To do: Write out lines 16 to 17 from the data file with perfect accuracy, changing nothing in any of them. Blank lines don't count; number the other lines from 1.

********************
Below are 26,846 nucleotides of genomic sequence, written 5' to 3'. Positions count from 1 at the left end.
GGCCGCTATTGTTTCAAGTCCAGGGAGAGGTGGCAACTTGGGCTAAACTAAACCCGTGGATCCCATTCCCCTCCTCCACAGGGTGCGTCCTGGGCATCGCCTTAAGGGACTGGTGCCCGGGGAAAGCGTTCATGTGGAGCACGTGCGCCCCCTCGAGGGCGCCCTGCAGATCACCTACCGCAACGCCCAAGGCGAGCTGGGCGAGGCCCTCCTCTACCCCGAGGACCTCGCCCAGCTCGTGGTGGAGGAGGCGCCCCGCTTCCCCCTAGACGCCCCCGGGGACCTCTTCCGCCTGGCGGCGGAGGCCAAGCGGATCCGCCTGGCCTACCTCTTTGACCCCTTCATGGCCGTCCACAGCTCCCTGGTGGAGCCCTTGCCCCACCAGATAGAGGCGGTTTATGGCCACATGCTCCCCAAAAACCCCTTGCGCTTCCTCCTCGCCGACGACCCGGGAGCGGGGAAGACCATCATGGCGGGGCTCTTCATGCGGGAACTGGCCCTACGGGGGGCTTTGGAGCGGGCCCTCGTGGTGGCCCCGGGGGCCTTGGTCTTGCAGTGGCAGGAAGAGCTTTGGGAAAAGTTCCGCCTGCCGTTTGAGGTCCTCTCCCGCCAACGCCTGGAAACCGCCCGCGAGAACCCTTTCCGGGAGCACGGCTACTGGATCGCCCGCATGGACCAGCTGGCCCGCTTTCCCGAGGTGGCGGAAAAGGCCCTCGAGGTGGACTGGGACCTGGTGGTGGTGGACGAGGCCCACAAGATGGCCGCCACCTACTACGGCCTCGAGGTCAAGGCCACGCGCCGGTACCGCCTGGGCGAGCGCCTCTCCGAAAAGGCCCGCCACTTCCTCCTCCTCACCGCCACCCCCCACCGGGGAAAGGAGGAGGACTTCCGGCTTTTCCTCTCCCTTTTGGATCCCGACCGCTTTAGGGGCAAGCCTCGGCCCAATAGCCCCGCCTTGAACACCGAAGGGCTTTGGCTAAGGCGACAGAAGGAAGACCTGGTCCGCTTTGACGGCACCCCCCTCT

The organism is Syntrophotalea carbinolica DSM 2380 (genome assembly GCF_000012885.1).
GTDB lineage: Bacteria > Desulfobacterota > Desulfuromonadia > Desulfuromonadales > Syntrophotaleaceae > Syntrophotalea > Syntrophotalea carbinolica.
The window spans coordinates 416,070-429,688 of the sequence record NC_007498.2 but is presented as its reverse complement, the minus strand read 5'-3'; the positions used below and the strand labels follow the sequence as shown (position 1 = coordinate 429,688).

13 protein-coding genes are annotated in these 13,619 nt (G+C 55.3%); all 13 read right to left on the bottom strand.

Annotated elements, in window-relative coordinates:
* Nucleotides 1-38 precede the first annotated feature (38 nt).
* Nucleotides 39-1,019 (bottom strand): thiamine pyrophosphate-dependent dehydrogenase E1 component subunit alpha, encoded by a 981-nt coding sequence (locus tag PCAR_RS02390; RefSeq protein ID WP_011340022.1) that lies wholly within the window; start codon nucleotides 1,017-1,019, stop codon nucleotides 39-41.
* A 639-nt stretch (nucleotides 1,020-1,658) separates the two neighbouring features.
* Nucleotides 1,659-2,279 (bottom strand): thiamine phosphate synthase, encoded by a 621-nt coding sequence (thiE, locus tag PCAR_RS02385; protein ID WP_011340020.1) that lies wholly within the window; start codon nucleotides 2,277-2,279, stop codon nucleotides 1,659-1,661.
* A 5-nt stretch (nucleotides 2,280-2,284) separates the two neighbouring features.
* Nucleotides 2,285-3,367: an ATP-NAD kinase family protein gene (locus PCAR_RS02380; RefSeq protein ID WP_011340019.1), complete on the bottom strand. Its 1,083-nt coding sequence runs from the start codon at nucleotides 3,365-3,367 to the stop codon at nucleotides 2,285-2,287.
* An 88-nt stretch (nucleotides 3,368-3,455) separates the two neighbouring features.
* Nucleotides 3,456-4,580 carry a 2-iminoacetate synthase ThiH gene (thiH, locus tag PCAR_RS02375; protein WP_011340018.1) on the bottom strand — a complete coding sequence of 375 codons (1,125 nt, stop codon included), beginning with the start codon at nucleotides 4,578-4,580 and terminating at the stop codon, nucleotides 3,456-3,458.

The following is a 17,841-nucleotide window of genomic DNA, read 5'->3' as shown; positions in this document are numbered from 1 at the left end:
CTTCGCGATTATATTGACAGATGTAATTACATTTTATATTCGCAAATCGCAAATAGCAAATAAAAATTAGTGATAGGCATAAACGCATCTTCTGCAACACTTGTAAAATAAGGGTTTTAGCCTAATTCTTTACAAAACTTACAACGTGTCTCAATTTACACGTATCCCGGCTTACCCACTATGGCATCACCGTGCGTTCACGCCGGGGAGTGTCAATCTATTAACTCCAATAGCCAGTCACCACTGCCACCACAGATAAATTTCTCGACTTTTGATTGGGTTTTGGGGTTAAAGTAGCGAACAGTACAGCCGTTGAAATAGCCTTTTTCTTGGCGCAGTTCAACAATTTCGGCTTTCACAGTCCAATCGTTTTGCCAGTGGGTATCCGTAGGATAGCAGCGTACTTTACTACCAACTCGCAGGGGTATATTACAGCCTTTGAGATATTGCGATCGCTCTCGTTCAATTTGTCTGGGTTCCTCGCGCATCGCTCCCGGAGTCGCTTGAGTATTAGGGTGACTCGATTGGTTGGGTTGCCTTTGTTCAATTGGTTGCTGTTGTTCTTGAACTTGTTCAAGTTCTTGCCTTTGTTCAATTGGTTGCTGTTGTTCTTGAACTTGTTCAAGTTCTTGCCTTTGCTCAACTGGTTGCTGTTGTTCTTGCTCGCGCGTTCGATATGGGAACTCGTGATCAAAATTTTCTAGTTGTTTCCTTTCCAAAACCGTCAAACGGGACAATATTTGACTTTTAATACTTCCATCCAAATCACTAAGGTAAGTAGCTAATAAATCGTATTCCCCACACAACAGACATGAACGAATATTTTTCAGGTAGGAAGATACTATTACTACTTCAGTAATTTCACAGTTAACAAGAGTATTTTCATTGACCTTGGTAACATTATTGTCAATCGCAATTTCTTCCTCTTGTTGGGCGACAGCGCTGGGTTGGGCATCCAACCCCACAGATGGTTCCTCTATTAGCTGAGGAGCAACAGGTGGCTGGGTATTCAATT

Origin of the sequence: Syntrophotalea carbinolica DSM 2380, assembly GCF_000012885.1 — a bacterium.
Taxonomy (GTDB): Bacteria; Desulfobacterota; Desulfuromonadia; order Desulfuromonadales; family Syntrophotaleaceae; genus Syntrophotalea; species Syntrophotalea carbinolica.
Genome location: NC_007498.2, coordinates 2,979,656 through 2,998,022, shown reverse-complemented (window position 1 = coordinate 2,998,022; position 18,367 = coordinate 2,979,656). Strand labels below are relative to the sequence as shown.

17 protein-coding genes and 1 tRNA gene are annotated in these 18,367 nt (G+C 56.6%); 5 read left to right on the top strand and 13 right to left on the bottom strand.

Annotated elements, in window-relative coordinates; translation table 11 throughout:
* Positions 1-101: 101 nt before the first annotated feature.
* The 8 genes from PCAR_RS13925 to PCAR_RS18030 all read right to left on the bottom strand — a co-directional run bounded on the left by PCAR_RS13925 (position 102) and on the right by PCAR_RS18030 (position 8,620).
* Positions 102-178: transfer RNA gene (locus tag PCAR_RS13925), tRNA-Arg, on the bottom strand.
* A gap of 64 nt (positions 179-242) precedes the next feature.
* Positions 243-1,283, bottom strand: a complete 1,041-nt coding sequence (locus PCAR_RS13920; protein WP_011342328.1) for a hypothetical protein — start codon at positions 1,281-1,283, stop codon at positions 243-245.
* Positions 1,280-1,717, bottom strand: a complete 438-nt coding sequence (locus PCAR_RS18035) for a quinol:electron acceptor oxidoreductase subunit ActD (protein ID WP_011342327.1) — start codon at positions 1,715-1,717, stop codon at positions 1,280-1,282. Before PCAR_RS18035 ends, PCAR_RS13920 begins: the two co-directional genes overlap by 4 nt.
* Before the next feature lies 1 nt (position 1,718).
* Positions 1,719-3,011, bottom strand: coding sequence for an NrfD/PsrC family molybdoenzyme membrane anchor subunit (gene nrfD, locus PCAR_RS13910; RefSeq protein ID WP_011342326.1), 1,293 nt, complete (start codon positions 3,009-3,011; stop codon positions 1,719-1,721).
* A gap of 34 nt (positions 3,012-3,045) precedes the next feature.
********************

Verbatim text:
The following is a 17,841-nucleotide window of genomic DNA, read 5'->3' as shown; positions in this document are numbered from 1 at the left end:
CTTCGCGATTATATTGACAGATGTAATTACATTTTATATTCGCAAATCGCAAATAGCAAATAAAAATTAGTGATAGGCATAAACGCATCTTCTGCAACACTTGTAAAATAAGGGTTTTAGCCTAATTCTTTACAAAACTTACAACGTGTCTCAATTTACACGTATCCCGGCTTACCCACTATGGCATCACCGTGCGTTCACGCCGGGGAGTGTCAATCTATTAACTCCAATAGCCAGTCACCACTGCCACCACAGATAAATTTCTCGACTTTTGATTGGGTTTTGGGGTTAAAGTAGCGAACAGTACAGCCGTTGAAATAGCCTTTTTCTTGGCGCAGTTCAACAATTTCGGCTTTCACAGTCCAATCGTTTTGCCAGTGGGTATCCGTAGGATAGCAGCGTACTTTACTACCAACTCGCAGGGGTATATTACAGCCTTTGAGATATTGCGATCGCTCTCGTTCAATTTGTCTGGGTTCCTCGCGCATCGCTCCCGGAGTCGCTTGAGTATTAGGGTGACTCGATTGGTTGGGTTGCCTTTGTTCAATTGGTTGCTGTTGTTCTTGAACTTGTTCAAGTTCTTGCCTTTGTTCAATTGGTTGCTGTTGTTCTTGAACTTGTTCAAGTTCTTGCCTTTGCTCAACTGGTTGCTGTTGTTCTTGCTCGCGCGTTCGATATGGGAACTCGTGATCAAAATTTTCTAGTTGTTTCCTTTCCAAAACCGTCAAACGGGACAATATTTGACTTTTAATACTTCCATCCAAATCACTAAGGTAAGTAGCTAATAAATCGTATTCCCCACACAACAGACATGAACGAATATTTTTCAGGTAGGAAGATACTATTACTACTTCAGTAATTTCACAGTTAACAAGAGTATTTTCATTGACCTTGGTAACATTATTGTCAATCGCAATTTCTTCCTCTTGTTGGGCGACAGCGCTGGGTTGGGCATCCAACCCCACAGATGGTTCCTCTATTAGCTGAGGAGCAACAGGTGGCTGGGTATTCAATT